Random House UK, Cornerstone| 21 January 2021| 336 pages| Kindle review copy| 4*
I wasn’t at all sure about Exit by Belinda Bauer when I first started to read it a few months ago, so put it to one side and only picked it up again a few days ago. What initially put me off was the opening chapter, which sets the scene for the work of the Exiteers, a group of people who provide support for people with a terminal illness to end their lives. Their role is ostensibly passive, just to be there to keep the dying company as they take their final breaths. But they do provide the means! And one assignment for John (real name Felix Pink) and Amanda goes wrong when they discover they have ‘helped’ the wrong man.
But I read on and what at first looks like a novel considering the ethics of assisted suicide turns into crime fiction as Felix and Amanda realise they have become murder suspects. It’s all mayhem after that as Felix, overcome with remorse, tries to put things right and to discover how and why the wrong man had died.
Far from being a ‘thriller’ it becomes a borderline ‘cosy’ murder mystery, verging on farce in places and I was amused by the wry humour and surreal scenes. It’s a comedy of errors, interspersed with poignant scenes as we learn about Felix’s grief over the deaths of his wife, Margaret and son James. His thoughts always end up with wondering what Margaret would do in the same situation.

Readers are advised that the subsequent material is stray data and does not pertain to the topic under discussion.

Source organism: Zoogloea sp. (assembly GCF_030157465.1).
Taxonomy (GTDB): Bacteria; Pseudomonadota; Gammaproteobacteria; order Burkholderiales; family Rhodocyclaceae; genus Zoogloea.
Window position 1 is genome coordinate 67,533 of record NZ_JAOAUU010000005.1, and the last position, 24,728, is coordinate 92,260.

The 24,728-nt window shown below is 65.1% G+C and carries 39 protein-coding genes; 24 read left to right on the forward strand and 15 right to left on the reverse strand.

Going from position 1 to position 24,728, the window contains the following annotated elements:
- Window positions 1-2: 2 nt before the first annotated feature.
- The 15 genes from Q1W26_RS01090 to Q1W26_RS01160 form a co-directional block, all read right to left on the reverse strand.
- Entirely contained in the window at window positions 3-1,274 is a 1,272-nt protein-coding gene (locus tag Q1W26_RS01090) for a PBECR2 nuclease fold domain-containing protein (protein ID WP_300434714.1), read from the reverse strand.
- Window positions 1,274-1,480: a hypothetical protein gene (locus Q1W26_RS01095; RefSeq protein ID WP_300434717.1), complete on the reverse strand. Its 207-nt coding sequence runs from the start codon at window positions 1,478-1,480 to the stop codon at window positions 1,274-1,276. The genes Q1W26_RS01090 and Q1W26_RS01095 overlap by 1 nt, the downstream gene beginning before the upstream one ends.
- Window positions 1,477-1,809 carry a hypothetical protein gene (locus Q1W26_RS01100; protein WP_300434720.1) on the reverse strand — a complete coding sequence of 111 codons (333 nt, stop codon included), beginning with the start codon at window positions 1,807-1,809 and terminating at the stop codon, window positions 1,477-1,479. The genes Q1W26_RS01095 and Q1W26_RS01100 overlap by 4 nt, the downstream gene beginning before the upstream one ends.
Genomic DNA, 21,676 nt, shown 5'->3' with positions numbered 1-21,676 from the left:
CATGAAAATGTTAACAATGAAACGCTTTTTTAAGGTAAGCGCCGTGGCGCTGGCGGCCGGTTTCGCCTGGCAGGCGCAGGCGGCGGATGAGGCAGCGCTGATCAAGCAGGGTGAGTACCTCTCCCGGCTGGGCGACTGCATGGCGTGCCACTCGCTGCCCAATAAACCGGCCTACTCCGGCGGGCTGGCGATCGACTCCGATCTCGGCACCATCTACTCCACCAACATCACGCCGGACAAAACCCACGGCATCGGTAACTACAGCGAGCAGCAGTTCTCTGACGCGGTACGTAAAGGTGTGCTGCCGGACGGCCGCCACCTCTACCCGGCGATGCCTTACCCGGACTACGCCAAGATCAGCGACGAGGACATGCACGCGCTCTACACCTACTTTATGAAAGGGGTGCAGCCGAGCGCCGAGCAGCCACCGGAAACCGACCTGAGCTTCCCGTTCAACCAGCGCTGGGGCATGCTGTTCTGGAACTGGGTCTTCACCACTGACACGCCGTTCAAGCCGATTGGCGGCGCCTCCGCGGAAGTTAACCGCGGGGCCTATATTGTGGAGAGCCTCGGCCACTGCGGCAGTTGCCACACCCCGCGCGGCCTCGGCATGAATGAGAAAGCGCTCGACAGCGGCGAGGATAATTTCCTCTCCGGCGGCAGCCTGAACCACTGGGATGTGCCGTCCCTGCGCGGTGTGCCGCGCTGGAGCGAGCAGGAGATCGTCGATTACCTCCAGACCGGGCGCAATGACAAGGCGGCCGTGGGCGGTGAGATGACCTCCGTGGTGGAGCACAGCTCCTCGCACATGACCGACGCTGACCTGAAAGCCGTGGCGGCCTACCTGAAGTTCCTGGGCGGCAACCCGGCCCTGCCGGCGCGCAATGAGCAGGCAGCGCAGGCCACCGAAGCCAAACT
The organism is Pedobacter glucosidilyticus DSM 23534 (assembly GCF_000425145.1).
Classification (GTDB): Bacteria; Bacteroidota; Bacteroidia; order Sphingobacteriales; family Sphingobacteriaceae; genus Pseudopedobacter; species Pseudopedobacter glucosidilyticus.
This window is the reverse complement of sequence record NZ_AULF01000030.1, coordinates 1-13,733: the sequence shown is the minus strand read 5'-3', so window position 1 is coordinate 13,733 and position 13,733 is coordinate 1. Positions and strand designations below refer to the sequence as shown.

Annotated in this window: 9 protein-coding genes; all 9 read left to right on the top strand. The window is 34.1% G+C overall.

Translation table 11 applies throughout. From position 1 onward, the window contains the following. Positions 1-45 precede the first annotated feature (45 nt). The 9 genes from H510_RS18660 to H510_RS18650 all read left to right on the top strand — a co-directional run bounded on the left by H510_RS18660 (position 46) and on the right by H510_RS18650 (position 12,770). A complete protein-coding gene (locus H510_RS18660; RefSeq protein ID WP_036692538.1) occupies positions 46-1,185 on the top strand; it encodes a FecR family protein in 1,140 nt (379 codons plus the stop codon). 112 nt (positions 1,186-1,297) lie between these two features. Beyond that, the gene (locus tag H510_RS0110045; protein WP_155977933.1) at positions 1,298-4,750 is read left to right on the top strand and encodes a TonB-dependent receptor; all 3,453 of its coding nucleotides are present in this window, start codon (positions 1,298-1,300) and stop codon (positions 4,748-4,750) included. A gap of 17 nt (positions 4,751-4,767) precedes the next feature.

It gets off to a slow start, the pace only gradually picking up in the later chapters, when the multiple twists kept me engaged and keen to know how it would end. There are quite a lot of characters in the book, which I found a bit confusing at first, although the main characters, Felix and Acting DC Calvin Bridges are clearly defined and distinctive characters. Some of the minor characters, such as old Greybeard and other clients in the betting shop, are clearly quirky and their actions absurd. And I particularly liked old Skipper, Albert’s father. But underneath the comedy there is a tragedy, as Felix discovers how he has been deceived all along. And the ending is bitter sweet. I began not sure I really wanted to read Exit and ended it feeling I’m glad I did. It’s unlike anything else I’ve read!
Thanks to the publishers and NetGalley for my proof copy.